The project will be implemented in select districts within 10 of the 19 regions of Tanzania: Mwanza, Mara, Iringa, Mtwara, Tanga, Kilimanjaro, Lindi, Dar es Salaam, Mbeya and Rukwa. Working with national government, AMREF will build the project around the existing curriculum to upgrade and train nurses, but allowing students to access their learning online. AMREF aims to train 1,000 nurses by the end of the programme and hopes to be able to help spread the innovative approach to other types of training and in other regions.
Experiences of a classroom tutor
“It is amazing how technology can reduce the cost of training and increase the numbers of health workers. Instead of traditional classroom-based teaching, we now have ‘virtual nursing schools’ which have trained over 7,000 nurses in Kenya within the last five years. AMREF, together with partner Accenture, realised that due to cost and accessibility, classroom based training for the registered nurses’ diploma was limited, leaving Kenya with a severe shortage of qualified nurses. A way to keep costs down, and speed up the process, was to use computer-based ‘eLearning’ instead. Unlike traditional training, the programme is flexible, enabling students to learning anytime and anywhere, and without the need to stop working while they study.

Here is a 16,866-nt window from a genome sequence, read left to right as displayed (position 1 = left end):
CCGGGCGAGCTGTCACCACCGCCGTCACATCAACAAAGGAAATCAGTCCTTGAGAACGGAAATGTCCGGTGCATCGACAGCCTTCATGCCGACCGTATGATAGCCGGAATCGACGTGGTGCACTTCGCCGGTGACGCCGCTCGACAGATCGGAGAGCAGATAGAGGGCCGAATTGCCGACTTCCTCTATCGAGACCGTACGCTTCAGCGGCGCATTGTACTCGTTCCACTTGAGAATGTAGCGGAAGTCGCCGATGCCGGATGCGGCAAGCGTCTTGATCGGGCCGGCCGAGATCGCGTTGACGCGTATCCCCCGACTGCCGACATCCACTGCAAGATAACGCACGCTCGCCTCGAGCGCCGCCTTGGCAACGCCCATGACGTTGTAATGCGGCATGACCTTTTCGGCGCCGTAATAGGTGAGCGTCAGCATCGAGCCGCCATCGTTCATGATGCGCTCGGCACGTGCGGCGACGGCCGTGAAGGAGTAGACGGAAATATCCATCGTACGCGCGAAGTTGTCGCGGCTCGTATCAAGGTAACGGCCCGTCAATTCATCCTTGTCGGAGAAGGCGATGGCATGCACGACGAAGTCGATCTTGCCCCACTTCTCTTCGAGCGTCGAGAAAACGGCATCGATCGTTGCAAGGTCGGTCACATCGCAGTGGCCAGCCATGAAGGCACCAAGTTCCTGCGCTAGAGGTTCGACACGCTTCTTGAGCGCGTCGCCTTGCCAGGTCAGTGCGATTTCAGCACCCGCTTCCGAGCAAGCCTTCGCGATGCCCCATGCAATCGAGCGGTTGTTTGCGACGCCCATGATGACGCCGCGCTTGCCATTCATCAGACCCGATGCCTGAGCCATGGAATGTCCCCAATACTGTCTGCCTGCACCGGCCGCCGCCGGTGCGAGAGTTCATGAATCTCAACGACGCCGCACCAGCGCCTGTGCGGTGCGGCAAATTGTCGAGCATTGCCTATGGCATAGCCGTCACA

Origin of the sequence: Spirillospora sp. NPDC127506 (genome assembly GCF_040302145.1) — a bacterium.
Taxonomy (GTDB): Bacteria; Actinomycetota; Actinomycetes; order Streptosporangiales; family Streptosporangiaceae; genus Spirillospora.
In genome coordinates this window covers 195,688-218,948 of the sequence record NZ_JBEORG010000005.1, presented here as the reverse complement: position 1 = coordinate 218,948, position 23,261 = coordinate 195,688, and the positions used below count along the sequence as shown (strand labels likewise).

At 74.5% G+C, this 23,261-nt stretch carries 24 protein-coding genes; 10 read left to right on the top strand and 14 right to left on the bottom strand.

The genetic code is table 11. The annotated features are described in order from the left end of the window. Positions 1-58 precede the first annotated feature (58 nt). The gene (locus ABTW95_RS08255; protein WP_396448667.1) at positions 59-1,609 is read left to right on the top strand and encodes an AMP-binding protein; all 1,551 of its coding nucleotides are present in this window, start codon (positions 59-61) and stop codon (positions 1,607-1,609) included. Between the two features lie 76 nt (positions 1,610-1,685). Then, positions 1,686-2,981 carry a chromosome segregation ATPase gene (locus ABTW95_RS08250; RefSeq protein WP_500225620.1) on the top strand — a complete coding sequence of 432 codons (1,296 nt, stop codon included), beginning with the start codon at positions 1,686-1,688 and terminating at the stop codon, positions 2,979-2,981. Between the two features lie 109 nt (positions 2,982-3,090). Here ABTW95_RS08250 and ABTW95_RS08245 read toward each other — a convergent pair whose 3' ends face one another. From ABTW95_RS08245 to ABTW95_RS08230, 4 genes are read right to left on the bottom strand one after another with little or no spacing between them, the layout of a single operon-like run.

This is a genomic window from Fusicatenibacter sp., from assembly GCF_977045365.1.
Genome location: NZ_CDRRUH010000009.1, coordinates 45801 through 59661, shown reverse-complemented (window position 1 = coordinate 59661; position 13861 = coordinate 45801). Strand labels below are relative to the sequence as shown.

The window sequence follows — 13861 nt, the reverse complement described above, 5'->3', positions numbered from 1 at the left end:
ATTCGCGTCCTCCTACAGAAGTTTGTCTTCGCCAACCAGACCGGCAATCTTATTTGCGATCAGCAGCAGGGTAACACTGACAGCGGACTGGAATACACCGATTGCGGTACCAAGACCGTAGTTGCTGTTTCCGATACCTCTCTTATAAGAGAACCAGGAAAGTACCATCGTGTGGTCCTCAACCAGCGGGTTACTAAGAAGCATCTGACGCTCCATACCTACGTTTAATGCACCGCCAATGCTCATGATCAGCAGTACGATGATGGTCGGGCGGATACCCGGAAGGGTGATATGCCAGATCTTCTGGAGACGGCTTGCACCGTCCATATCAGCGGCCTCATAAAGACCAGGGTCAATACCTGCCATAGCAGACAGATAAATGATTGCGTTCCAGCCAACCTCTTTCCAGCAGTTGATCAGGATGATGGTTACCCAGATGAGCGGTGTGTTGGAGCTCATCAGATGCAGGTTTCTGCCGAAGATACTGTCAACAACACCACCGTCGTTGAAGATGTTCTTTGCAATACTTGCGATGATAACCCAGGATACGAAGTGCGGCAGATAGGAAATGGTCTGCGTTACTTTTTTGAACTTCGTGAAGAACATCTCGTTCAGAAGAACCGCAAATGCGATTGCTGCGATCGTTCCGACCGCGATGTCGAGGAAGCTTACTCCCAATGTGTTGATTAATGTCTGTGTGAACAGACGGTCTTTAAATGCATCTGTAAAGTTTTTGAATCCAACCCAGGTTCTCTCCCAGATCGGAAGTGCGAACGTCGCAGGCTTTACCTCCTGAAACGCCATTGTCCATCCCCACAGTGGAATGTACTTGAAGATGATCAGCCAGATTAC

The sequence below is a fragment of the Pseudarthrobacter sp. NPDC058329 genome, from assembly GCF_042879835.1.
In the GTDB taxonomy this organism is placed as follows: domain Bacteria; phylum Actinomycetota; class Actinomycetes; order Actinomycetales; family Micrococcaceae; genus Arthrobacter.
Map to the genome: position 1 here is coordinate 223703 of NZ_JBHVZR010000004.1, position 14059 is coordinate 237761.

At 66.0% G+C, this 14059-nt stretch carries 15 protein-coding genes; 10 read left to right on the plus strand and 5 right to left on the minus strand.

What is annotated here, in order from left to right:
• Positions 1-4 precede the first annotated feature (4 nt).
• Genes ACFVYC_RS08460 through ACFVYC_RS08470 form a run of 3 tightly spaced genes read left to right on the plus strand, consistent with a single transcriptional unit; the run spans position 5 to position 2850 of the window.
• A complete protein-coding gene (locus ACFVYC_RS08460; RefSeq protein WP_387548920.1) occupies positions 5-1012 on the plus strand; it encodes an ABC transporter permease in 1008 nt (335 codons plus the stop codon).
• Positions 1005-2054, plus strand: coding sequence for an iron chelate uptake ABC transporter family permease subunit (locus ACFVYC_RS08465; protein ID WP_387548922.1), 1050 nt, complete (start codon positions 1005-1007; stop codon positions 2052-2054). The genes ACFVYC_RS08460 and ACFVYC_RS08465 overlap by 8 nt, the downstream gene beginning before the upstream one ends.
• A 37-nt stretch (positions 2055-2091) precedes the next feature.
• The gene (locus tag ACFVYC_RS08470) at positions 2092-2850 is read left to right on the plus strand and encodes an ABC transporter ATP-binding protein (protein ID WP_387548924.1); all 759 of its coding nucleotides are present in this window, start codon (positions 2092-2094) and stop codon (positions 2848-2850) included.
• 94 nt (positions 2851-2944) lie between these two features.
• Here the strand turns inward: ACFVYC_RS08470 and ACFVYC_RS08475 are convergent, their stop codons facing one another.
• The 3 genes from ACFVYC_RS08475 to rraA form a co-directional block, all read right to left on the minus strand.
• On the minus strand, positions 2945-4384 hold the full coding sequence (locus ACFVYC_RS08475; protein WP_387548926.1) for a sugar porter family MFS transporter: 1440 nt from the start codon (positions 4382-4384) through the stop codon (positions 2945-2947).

I initially joined AMREF as a classroom tutor – and was very surprised to find I was in fact teaching a virtual class! My initial attitude was that it was ‘mission impossible’ – many of these nurses have never even used a computer, let alone used it for studying. However, at the end of the course, they have become tech-savvy to the extent they are now accessing the internet to update themselves on the latest management of conditions they nurse in hospitals. In some situations, they are more up to date than the doctors!
eLearning is a tried, tested and successful model for training health workers. AMREF is now expanding it to other African countries, and integrating mobile phone-based learning into the programme, to help train greater numbers of health workers.”
Micah Matiangi, AMREF Kenya